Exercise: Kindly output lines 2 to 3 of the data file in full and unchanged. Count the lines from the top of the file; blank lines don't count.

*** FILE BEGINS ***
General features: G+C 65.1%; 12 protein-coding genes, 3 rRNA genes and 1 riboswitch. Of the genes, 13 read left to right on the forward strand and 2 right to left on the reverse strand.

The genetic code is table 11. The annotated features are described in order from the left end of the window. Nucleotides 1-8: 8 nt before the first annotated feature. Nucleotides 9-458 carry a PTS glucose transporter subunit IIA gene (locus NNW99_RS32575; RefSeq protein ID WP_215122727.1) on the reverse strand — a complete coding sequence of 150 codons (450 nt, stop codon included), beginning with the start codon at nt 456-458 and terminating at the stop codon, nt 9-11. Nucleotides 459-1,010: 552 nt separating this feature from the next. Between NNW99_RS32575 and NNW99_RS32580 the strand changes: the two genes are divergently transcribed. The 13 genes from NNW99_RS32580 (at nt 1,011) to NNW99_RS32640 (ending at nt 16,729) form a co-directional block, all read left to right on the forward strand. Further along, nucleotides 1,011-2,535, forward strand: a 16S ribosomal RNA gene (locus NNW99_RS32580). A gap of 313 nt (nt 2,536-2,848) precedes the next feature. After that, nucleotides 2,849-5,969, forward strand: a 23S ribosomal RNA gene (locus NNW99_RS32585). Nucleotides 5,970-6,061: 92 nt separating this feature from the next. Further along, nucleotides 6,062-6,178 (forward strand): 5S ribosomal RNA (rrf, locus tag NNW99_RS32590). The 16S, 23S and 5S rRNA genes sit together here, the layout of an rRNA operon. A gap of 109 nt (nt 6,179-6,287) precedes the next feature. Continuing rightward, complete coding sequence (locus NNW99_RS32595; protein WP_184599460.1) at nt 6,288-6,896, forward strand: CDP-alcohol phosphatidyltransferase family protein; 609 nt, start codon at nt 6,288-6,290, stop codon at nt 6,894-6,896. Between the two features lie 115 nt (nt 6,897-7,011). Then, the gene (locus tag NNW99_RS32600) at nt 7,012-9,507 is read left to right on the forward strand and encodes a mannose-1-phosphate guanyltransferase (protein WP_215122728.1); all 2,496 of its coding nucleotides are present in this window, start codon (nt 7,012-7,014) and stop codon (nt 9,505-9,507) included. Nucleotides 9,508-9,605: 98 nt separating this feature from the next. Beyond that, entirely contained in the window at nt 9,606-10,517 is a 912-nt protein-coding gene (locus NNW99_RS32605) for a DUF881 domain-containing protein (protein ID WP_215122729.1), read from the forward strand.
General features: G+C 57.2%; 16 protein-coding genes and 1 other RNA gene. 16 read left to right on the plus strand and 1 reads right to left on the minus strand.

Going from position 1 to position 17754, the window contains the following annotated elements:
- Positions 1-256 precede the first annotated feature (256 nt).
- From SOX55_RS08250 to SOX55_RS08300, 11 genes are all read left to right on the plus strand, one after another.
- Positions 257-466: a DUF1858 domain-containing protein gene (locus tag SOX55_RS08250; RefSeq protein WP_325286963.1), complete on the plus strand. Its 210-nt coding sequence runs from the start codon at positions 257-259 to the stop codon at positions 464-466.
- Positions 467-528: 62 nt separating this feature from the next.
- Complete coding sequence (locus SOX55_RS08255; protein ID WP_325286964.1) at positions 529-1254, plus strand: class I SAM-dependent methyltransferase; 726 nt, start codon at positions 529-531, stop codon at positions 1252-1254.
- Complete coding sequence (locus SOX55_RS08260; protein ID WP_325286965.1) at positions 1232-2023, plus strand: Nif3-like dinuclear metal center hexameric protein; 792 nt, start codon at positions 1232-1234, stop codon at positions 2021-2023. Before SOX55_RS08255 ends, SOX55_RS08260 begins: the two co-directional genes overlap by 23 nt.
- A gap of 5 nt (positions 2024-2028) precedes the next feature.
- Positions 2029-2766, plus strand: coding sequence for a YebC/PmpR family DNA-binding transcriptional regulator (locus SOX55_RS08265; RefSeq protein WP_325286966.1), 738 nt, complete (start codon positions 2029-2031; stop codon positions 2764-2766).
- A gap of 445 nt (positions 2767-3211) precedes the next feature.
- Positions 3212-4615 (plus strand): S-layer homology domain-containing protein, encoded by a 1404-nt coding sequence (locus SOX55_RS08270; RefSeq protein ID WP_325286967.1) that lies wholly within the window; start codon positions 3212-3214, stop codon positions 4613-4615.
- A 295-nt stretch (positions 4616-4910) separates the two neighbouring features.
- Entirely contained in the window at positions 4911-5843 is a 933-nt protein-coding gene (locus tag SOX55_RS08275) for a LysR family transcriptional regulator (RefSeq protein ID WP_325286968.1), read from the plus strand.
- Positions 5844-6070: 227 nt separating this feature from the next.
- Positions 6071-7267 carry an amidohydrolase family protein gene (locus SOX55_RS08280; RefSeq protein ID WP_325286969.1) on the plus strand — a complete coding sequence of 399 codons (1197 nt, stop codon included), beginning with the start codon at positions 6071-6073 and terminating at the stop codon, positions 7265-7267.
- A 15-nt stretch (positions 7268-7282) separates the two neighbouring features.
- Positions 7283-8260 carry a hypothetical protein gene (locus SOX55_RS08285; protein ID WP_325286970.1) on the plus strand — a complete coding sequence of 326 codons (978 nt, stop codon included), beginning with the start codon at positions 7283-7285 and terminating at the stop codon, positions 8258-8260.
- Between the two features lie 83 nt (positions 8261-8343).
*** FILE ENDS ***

The genetic code is table 11. The annotated features are described in order from the left end of the window. Nucleotides 1-8: 8 nt before the first annotated feature. Nucleotides 9-458 carry a PTS glucose transporter subunit IIA gene (locus NNW99_RS32575; RefSeq protein ID WP_215122727.1) on the reverse strand — a complete coding sequence of 150 codons (450 nt, stop codon included), beginning with the start codon at nt 456-458 and terminating at the stop codon, nt 9-11. Nucleotides 459-1,010: 552 nt separating this feature from the next. Between NNW99_RS32575 and NNW99_RS32580 the strand changes: the two genes are divergently transcribed. The 13 genes from NNW99_RS32580 (at nt 1,011) to NNW99_RS32640 (ending at nt 16,729) form a co-directional block, all read left to right on the forward strand. Further along, nucleotides 1,011-2,535, forward strand: a 16S ribosomal RNA gene (locus NNW99_RS32580). A gap of 313 nt (nt 2,536-2,848) precedes the next feature. After that, nucleotides 2,849-5,969, forward strand: a 23S ribosomal RNA gene (locus NNW99_RS32585). Nucleotides 5,970-6,061: 92 nt separating this feature from the next. Further along, nucleotides 6,062-6,178 (forward strand): 5S ribosomal RNA (rrf, locus tag NNW99_RS32590). The 16S, 23S and 5S rRNA genes sit together here, the layout of an rRNA operon. A gap of 109 nt (nt 6,179-6,287) precedes the next feature. Continuing rightward, complete coding sequence (locus NNW99_RS32595; protein WP_184599460.1) at nt 6,288-6,896, forward strand: CDP-alcohol phosphatidyltransferase family protein; 609 nt, start codon at nt 6,288-6,290, stop codon at nt 6,894-6,896. Between the two features lie 115 nt (nt 6,897-7,011). Then, the gene (locus tag NNW99_RS32600) at nt 7,012-9,507 is read left to right on the forward strand and encodes a mannose-1-phosphate guanyltransferase (protein WP_215122728.1); all 2,496 of its coding nucleotides are present in this window, start codon (nt 7,012-7,014) and stop codon (nt 9,505-9,507) included. Nucleotides 9,508-9,605: 98 nt separating this feature from the next. Beyond that, entirely contained in the window at nt 9,606-10,517 is a 912-nt protein-coding gene (locus NNW99_RS32605) for a DUF881 domain-containing protein (protein ID WP_215122729.1), read from the forward strand.
General features: G+C 57.2%; 16 protein-coding genes and 1 other RNA gene. 16 read left to right on the plus strand and 1 reads right to left on the minus strand.